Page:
Like it or not, the #BlackLivesMatter movement has had an enormous influence on academia, alternately portraying campuses as hotbeds of racism where paper lantern hangers and loose lighting cables are mistaken for nooses but students feel perfectly empowered to present administrators not only with a lengthy list of race-based demands but also a bill for the time they took to compile it.

Asian students are taking a cue from #BlackLivesMatter, learning, for example, to speak up against “culturally appropriative” offerings in the dining hall that are “disrespectful” to their heritage, both in their preparation and cultural meaning.

Campus Reform reports today that Japanese students at the University of California, Davis, consider themselves “heavily traumatized” by a party game in which students dressed in padded sumo wrester “fat suits.” Oh, right, the game also promotes fat shaming.

Anthony Gockowski writes that the activity, sponsored by the Associated Students of the University of California-Davis, has inspired at least one student to demand reparations for those traumatized by the spectacle. “February 19th was Remembrance Day for Japanese internment during WWII, and some of my Japanese friends were heavily traumatized by seeing their culture mocked in such a clearly racist fashion,” the student wrote on his Facebook page.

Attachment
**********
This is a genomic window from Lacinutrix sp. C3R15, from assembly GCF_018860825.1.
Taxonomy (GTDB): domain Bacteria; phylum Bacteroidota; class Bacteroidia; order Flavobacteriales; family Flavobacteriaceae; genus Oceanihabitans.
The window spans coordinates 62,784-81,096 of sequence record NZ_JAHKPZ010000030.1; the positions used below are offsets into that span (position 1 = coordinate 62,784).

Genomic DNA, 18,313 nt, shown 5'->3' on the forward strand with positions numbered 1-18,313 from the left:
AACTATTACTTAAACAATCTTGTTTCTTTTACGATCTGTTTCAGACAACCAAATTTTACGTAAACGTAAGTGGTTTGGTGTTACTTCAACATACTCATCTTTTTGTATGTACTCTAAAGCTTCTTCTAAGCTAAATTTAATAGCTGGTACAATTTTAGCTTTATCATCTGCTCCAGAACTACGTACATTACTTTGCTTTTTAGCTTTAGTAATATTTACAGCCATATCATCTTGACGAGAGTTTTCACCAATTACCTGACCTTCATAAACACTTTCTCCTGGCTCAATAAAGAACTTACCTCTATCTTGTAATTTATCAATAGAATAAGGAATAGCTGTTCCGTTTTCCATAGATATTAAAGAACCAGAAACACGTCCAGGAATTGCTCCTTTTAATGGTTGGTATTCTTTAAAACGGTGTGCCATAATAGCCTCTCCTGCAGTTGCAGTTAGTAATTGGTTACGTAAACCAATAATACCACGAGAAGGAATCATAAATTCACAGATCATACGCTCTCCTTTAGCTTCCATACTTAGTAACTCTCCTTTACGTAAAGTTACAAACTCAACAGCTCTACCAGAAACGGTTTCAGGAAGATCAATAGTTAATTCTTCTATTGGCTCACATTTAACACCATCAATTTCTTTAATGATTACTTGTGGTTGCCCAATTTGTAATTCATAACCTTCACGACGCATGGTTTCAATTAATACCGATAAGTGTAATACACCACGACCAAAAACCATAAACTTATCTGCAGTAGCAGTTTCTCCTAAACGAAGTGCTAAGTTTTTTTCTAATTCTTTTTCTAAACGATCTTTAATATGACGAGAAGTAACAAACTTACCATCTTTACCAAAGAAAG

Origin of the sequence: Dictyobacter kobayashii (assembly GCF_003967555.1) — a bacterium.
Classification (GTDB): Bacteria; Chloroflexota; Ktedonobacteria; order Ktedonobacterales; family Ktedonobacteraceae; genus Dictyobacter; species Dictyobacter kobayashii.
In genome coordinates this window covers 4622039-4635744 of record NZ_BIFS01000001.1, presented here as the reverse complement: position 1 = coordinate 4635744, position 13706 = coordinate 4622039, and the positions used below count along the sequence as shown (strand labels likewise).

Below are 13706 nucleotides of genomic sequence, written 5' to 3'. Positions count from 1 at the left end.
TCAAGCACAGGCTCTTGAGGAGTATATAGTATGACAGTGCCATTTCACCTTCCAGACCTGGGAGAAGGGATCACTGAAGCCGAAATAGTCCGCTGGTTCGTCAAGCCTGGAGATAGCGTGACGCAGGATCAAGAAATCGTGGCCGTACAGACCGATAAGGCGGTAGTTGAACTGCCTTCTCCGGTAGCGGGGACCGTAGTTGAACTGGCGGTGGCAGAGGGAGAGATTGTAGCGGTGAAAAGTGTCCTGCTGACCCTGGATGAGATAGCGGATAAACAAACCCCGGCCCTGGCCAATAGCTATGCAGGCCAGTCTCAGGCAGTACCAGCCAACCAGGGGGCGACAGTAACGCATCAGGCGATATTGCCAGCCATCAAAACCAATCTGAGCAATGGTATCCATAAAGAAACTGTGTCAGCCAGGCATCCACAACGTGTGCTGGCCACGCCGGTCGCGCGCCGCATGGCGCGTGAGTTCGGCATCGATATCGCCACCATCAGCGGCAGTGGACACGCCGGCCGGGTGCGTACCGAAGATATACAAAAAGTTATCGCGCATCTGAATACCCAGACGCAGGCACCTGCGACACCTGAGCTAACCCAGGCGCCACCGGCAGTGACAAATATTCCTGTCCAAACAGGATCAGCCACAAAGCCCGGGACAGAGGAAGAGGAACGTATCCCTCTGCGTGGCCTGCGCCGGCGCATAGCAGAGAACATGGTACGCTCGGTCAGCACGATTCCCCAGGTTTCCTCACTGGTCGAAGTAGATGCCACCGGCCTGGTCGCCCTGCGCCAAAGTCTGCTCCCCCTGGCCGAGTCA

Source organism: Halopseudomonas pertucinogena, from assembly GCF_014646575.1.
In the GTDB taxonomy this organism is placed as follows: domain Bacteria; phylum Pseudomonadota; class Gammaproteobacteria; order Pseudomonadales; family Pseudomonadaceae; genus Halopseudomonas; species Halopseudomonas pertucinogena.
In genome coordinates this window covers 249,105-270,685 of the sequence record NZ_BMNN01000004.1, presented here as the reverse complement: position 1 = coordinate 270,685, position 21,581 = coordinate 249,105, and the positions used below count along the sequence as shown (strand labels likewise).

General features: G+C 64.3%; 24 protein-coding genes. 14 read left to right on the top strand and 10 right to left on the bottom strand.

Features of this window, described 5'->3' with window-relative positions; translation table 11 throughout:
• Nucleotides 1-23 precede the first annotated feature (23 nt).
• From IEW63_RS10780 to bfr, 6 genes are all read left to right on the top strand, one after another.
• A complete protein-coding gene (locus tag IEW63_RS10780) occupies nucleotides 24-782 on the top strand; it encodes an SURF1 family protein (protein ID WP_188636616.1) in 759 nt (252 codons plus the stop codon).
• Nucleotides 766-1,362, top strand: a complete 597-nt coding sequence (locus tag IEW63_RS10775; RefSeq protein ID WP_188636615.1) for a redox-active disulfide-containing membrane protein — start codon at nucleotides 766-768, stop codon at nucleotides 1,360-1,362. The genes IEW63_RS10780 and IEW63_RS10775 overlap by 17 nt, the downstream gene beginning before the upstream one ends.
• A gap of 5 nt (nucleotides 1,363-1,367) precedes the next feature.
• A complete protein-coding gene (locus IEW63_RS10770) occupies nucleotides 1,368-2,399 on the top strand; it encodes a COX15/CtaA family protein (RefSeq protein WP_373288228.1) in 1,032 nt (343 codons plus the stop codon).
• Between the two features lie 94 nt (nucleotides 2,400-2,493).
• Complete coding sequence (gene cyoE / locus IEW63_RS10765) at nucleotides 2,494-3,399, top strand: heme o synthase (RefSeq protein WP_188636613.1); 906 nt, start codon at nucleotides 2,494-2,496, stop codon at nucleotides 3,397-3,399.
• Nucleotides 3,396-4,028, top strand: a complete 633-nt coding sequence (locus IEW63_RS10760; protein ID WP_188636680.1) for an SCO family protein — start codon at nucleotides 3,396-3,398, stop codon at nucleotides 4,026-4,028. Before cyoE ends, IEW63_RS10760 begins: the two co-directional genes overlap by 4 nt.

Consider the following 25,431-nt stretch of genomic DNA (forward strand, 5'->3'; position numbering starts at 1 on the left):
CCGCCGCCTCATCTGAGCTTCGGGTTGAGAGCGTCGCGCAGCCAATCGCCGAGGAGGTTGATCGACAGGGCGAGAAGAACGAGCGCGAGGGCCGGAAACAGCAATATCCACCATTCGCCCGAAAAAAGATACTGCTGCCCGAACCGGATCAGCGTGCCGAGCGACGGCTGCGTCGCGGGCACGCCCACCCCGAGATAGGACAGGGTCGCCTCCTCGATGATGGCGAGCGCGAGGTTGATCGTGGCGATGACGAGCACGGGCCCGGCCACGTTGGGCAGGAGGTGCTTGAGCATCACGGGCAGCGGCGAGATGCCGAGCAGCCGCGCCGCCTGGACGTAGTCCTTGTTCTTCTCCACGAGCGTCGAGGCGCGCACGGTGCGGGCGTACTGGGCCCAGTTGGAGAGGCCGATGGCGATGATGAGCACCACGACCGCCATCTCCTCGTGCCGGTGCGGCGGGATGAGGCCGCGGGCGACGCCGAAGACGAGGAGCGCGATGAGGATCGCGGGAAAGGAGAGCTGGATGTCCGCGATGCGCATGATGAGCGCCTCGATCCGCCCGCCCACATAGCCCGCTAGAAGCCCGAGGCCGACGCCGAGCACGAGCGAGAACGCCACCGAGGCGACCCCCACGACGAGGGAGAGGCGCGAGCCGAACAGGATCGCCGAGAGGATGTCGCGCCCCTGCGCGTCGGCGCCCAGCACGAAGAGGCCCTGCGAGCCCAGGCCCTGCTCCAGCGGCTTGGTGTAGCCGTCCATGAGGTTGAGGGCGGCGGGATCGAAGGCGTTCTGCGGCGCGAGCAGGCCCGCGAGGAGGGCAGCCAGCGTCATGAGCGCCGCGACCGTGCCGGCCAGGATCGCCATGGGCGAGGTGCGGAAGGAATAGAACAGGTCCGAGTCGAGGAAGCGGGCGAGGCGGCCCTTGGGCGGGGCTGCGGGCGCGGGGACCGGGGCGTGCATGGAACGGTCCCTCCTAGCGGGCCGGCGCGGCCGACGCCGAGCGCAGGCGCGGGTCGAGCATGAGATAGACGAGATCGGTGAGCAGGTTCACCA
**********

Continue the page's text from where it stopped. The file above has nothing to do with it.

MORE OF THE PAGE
Another student argued that the sumo suits were “an expression of white-supremacist anti-Asian structural racism,” portraying Asian Americans as “mute, hapless victims.”

The ASUCD has apologized for its “egregious oversight” in renting the sumo suits for its campus block party, although a demand stands for ASUCD members to report for reeducation; that is,  “complete cultural competency training.”